The honorable struggle of a woman harassed
Her name is Zuhal Güneş. She is 48 years old and has two grown-up children aged 18 and 25. She is strong, principled, positive and resilient. She was 38 when she divorced her husband.
She took care of herself and her children; she has been working at the same job for 25 years as the executive assistant of a company in a giant holding.
At this time last year, her boss called her into his office, asked her to shut the door and told her he was stressed and wanted to relax a bit. After a couple of sweet words, he pulled her to himself by her wrists and tried to kiss her. Zuhal pushed him and told him off.
In short, the 63-year-old boss, who is married with two children and with whom she has been working with for the past eight years, sexually abused her.
But Zuhal did not swallow this incident as thousands of other women do in this country. She did not think: “Well, it was a moment of weakness. All men try. He also tried. I rejected him. This whole thing will be forgotten.”
She thought of her daughter. “What if the same was done to my daughter? Would she be able to protect herself? Enough of these abusers. He has to pay for what he has done.”
This is the most interesting aspect of this case, in my opinion. Similar incidents have happened to many of the women who are reading these lines at one time or another.
Some people have touched us. They have stealthily felt us here and there or rubbed themselves, but we have acted as if we did not understand. They have either gone for our lips, or we have pushed some of them away.
Or they have verbally abused us, implying ugly things while we act the stupid. Zuhal did not do so; she challenged the giant company. Frankly, I liked it. I appreciate her courage.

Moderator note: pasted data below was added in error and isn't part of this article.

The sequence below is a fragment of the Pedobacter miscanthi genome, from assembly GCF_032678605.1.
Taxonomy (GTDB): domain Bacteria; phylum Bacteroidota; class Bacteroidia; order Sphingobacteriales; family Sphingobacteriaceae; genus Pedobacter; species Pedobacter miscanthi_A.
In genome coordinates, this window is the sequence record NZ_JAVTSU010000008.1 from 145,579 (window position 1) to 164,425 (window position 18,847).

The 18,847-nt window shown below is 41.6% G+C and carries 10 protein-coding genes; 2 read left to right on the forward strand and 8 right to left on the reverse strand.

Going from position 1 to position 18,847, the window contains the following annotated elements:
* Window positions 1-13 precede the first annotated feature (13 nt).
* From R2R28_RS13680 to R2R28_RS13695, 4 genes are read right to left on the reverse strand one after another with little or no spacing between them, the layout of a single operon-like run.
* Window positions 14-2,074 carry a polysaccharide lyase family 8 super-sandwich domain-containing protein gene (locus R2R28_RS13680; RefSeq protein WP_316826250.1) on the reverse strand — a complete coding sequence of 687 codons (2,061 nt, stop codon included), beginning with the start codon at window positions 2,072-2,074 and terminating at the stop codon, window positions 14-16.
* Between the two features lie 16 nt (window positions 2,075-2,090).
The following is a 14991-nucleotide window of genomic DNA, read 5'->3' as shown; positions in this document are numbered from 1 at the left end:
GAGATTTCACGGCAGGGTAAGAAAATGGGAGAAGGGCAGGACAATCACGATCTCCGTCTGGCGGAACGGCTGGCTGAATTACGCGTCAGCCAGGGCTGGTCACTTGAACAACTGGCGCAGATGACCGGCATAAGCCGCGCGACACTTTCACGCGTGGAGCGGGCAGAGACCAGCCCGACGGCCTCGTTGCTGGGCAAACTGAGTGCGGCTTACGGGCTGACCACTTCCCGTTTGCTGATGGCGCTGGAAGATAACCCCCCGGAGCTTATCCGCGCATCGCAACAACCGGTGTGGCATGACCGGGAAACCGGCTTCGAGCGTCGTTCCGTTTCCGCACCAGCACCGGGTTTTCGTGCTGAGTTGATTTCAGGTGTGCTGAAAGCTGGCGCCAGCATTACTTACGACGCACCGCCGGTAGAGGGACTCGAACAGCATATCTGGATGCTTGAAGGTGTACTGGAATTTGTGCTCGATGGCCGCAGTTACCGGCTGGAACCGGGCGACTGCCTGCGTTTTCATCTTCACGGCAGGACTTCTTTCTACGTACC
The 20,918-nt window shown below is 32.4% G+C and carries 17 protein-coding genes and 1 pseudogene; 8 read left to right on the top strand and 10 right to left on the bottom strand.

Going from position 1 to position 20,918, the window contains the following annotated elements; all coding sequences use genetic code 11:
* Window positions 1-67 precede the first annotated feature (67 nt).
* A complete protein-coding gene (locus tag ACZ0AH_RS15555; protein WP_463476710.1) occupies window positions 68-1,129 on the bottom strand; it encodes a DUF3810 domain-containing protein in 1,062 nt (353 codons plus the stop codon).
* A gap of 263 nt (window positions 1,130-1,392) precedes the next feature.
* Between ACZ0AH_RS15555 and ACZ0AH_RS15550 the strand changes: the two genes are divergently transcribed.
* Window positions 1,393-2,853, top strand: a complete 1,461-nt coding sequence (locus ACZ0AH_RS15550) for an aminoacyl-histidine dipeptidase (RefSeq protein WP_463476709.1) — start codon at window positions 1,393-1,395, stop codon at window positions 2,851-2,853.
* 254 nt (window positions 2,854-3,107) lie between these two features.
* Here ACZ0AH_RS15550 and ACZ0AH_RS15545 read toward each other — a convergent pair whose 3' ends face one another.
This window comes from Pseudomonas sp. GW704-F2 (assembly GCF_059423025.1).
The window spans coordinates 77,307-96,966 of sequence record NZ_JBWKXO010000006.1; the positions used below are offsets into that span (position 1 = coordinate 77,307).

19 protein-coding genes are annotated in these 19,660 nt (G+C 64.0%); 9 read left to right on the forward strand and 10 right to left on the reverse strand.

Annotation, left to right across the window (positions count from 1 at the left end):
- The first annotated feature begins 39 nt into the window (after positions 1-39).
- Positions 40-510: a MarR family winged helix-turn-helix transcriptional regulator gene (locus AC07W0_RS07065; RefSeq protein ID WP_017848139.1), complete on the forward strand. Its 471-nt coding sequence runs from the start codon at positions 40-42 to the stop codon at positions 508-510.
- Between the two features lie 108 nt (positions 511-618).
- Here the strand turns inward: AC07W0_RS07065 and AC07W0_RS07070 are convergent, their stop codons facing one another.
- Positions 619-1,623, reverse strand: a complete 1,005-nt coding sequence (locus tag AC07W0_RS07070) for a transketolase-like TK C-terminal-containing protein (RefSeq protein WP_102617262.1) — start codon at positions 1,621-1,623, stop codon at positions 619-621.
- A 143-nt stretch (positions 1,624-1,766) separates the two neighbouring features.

I adore how, contrary to what has been taught to us, she did not continue with her life saying, “These things happen.” Hats off to her because she closed her ears to those who told her: “Are you going to get yourself into a scandal? You’ll be in the papers, and you’ll go to court. Come on; let it go.”
That day, following the harassment, Zuhal first went to the infirmary because her blood pressure hit 18, and then went home.
She searched the internet and looked up her legal rights. She learned she had to inform the top administration before going to the office of the prosecutor.
She called the head of the group of companies who was a woman, explaining everything. The top-level woman told her to let it go because she was a mother of two and that she would be involved in a scandal that would attract the press. She offered to transfer her to another company. She politely added, “I will not fire a general manager for a secretary.”
Zuhal told her she did not want money or a job. She only wanted a person with that mentality to be punished. Zuhal was first transferred to another company but when she filed her harassment complaint with the prosecutor, she was fired.
She sought support from women organizations. The office of the prosecutor reviewed Zuhal’s case and decided there was no adequate evidence, duly dropping the case.
Zuhal challenged the decision. Demonstrations were held, with women’s organizations and platforms in front of the workplace in the Manisa Organized Industry Zone.
The Manisa 2nd Criminal Court of Peace then reversed the decision of the prosecutor’s office and decided to open a harassment case. The hearing will be soon.
“I will not give up,” Zuhal said. “No women should be silent before harassment. If the harasser has a high position, that does not justify it.”
She added: “It is a man harassing a woman. I have no intention of defaming the company I have worked for for years. I complained about one person, not the company. Why is the company protecting the abuser? Is it because he is the general manager? There is another woman who stated she was harassed by the same general manager. The prosecutor has also listened to her.”
Yes, there are harassment and rape stories coming from every place in the country, but the case of Zuhal Güneş gives me hope for the future.
You will see that woman like Zuhal Güneş, who is seeking her rights, will be an example for other women.
By the way, Zuhal Güneş won her case to be reinstated at work.